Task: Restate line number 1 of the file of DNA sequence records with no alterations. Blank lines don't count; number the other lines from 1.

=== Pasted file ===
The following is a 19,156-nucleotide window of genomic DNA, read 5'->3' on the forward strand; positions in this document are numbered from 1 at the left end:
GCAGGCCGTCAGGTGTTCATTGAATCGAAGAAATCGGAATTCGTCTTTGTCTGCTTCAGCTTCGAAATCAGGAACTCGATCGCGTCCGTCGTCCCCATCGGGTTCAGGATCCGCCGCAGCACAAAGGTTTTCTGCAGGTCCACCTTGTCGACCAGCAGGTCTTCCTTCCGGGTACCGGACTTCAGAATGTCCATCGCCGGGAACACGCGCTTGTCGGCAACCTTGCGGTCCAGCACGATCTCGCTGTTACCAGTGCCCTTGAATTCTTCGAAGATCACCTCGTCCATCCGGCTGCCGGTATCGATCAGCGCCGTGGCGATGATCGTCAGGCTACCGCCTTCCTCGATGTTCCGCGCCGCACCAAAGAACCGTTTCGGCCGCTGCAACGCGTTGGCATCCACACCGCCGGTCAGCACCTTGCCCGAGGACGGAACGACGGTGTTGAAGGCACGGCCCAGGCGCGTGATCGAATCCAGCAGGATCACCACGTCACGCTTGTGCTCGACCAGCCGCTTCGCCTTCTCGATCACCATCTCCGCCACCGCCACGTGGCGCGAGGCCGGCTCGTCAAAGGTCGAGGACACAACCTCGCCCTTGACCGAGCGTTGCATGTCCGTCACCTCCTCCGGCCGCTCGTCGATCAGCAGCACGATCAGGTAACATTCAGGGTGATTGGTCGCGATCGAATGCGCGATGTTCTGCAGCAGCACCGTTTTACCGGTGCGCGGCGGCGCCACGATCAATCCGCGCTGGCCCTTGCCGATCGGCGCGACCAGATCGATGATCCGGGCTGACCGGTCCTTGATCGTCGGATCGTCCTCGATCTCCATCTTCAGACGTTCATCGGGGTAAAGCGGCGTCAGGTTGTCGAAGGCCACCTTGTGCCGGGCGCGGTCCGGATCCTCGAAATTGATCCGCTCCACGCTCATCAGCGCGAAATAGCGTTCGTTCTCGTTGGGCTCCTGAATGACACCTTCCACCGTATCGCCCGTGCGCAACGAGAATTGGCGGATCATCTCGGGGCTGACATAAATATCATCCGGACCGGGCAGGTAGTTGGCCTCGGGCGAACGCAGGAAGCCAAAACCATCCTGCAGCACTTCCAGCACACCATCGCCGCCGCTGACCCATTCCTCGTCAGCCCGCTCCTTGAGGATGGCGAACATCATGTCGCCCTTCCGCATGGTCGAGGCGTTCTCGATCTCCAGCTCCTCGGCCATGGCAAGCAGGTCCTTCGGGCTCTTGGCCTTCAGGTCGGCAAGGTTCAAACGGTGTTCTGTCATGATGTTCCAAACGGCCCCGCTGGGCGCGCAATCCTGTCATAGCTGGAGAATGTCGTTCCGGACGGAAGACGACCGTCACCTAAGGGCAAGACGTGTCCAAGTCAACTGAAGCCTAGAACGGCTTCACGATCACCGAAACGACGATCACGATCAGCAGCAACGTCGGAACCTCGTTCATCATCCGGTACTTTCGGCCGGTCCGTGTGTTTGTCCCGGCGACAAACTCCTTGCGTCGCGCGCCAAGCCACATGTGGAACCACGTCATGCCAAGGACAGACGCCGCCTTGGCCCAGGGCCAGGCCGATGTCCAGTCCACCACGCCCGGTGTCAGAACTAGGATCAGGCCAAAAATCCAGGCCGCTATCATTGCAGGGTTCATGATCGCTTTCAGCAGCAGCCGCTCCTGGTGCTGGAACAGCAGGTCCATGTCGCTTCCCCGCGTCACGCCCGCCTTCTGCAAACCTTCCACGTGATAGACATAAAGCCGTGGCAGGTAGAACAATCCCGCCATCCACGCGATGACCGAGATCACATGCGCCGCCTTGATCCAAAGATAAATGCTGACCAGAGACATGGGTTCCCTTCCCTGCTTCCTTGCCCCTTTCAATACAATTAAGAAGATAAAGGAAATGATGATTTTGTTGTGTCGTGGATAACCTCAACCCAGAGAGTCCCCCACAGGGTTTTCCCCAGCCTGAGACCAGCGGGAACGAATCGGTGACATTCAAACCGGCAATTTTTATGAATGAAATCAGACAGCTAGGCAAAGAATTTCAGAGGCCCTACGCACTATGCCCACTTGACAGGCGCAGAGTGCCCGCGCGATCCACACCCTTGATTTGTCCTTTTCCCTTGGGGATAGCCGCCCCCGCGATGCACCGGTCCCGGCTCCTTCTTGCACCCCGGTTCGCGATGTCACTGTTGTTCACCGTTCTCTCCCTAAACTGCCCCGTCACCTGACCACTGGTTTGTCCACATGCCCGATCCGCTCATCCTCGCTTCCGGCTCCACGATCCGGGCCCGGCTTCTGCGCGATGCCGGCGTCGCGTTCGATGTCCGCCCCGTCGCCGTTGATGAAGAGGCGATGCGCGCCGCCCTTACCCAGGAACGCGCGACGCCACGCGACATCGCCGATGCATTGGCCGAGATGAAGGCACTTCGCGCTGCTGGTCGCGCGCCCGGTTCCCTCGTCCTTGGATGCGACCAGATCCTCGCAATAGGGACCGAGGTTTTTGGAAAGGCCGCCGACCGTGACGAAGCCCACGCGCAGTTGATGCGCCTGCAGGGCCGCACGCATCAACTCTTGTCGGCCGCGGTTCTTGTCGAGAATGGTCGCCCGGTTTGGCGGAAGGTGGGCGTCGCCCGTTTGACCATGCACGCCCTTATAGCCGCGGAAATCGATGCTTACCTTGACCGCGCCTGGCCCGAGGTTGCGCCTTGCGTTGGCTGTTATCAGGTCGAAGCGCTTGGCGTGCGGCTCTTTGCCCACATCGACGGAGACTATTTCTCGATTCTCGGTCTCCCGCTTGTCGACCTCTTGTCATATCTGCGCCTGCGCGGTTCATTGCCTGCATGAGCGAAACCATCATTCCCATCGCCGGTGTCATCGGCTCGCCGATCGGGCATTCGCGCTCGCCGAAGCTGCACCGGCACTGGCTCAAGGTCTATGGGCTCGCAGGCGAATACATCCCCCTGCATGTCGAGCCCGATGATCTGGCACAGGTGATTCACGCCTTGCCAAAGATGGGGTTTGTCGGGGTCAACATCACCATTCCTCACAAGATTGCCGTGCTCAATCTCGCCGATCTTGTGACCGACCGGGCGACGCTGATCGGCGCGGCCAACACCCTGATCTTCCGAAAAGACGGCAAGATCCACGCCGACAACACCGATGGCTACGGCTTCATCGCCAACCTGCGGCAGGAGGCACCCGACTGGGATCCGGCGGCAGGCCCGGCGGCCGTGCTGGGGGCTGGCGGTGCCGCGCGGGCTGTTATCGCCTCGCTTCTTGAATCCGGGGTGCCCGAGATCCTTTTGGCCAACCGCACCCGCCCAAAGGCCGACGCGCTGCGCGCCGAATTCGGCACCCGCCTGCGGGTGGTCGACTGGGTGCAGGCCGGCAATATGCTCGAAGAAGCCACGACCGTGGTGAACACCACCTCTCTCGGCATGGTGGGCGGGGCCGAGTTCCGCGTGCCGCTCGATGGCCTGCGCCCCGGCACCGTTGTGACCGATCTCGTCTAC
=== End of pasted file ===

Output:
The following is a 19,156-nucleotide window of genomic DNA, read 5'->3' on the forward strand; positions in this document are numbered from 1 at the left end: